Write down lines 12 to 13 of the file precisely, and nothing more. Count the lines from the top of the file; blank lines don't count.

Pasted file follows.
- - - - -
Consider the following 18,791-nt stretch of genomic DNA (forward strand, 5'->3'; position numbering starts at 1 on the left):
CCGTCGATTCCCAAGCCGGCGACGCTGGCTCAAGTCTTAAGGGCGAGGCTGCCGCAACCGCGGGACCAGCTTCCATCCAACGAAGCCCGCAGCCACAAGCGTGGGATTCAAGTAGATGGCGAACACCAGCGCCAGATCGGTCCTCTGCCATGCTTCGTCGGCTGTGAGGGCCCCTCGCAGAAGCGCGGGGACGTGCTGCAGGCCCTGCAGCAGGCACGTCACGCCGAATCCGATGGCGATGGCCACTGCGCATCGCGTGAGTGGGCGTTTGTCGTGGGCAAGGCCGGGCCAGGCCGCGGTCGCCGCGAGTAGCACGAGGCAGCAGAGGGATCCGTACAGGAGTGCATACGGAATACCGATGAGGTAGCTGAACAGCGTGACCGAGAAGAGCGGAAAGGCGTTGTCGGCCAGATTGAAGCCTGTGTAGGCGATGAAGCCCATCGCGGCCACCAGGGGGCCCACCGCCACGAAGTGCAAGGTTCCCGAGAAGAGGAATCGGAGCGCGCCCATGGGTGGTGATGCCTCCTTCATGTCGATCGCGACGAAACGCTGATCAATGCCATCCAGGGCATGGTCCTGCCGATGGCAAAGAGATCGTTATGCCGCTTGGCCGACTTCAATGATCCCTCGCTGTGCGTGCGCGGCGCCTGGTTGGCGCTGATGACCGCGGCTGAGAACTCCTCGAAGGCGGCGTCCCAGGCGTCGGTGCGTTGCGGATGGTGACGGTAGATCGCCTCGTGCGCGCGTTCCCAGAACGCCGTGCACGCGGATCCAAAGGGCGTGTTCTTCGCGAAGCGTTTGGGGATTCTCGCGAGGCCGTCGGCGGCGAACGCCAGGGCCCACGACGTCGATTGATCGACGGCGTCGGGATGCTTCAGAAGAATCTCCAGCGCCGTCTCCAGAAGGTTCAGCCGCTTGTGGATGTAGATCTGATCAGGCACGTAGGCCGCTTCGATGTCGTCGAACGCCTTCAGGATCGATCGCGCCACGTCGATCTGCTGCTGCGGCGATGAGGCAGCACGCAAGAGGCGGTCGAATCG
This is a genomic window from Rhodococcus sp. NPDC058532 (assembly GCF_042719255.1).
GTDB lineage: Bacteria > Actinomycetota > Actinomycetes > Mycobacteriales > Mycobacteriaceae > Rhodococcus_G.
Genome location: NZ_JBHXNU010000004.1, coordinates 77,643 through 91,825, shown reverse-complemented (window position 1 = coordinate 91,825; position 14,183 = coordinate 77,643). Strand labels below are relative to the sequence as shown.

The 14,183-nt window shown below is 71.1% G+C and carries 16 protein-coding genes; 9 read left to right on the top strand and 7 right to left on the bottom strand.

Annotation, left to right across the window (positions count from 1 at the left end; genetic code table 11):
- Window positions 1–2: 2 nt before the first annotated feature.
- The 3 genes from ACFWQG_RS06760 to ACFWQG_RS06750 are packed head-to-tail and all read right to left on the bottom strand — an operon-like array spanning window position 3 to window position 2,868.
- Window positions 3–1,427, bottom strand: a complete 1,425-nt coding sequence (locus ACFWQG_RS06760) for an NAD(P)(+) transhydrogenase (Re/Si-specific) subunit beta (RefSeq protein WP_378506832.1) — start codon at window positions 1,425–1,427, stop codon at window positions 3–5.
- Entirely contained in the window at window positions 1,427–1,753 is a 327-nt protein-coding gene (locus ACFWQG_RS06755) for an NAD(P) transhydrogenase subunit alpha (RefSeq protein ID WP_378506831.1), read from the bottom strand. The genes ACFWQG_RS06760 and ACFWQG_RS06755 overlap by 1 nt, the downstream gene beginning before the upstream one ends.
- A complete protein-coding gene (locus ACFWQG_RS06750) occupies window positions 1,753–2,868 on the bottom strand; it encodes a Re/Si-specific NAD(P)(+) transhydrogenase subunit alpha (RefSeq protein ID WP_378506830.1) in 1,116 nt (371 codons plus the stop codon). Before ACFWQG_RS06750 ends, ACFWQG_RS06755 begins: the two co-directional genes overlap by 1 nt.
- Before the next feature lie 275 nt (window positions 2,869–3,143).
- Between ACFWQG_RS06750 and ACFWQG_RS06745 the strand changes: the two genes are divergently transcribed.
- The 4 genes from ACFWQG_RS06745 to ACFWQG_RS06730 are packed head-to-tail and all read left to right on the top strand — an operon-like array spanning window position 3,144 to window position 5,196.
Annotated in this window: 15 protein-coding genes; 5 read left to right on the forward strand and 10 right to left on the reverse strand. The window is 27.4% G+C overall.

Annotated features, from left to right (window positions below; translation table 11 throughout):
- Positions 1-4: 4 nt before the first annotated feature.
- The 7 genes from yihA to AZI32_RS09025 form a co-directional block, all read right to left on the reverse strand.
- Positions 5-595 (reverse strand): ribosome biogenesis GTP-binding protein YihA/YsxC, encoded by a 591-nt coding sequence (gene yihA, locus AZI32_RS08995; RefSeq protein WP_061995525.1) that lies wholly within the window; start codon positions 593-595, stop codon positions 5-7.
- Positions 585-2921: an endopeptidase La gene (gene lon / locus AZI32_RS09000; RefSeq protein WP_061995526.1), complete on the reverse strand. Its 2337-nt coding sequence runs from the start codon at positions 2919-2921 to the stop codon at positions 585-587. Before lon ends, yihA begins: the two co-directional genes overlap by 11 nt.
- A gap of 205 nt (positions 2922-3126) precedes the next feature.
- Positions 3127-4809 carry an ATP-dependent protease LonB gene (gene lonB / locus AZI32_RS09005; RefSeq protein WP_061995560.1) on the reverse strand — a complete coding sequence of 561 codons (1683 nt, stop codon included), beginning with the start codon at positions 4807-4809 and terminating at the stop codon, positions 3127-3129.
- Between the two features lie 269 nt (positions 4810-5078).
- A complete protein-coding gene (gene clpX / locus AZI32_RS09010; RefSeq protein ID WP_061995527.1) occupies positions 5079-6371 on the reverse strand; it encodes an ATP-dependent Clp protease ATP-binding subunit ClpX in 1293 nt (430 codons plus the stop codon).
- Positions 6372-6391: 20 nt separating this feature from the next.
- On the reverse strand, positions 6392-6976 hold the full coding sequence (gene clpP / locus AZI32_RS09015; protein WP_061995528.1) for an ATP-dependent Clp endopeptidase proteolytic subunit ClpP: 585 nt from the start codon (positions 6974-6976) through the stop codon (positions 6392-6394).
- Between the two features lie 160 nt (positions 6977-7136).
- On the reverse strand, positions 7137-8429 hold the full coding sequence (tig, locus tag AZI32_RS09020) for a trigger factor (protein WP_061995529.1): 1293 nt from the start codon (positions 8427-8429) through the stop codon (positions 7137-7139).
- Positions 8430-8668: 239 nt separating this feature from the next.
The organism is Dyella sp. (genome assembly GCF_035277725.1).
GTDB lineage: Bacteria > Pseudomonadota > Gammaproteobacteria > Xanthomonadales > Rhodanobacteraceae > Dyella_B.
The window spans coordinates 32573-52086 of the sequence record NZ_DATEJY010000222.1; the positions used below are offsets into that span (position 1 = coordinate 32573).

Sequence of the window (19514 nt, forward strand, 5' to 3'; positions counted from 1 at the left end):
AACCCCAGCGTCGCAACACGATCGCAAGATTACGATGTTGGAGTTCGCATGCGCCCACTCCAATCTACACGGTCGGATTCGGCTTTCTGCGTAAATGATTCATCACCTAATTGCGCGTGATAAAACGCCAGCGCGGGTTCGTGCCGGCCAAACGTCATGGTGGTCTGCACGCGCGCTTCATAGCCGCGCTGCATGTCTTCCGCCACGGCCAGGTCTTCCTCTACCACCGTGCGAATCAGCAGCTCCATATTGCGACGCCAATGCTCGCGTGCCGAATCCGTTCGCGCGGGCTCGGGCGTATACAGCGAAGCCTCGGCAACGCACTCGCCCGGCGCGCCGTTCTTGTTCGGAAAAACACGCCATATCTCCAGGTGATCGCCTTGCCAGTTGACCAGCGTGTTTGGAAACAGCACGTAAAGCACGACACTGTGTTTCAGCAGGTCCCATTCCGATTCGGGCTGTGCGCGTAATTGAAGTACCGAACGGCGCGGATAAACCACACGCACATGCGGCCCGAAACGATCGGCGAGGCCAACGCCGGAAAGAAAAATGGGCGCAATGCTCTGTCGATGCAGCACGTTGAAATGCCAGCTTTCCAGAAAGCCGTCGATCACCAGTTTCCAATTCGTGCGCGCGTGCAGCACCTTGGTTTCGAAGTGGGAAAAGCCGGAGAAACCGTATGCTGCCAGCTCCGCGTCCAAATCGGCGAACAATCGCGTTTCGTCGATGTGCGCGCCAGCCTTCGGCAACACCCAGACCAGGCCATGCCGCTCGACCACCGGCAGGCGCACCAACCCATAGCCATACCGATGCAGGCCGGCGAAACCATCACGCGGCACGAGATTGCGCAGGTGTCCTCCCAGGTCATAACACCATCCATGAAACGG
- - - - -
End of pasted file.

- A complete protein-coding gene (locus ACFWQG_RS06750) occupies window positions 1,753–2,868 on the bottom strand; it encodes a Re/Si-specific NAD(P)(+) transhydrogenase subunit alpha (RefSeq protein ID WP_378506830.1) in 1,116 nt (371 codons plus the stop codon). Before ACFWQG_RS06750 ends, ACFWQG_RS06755 begins: the two co-directional genes overlap by 1 nt.
- Before the next feature lie 275 nt (window positions 2,869–3,143).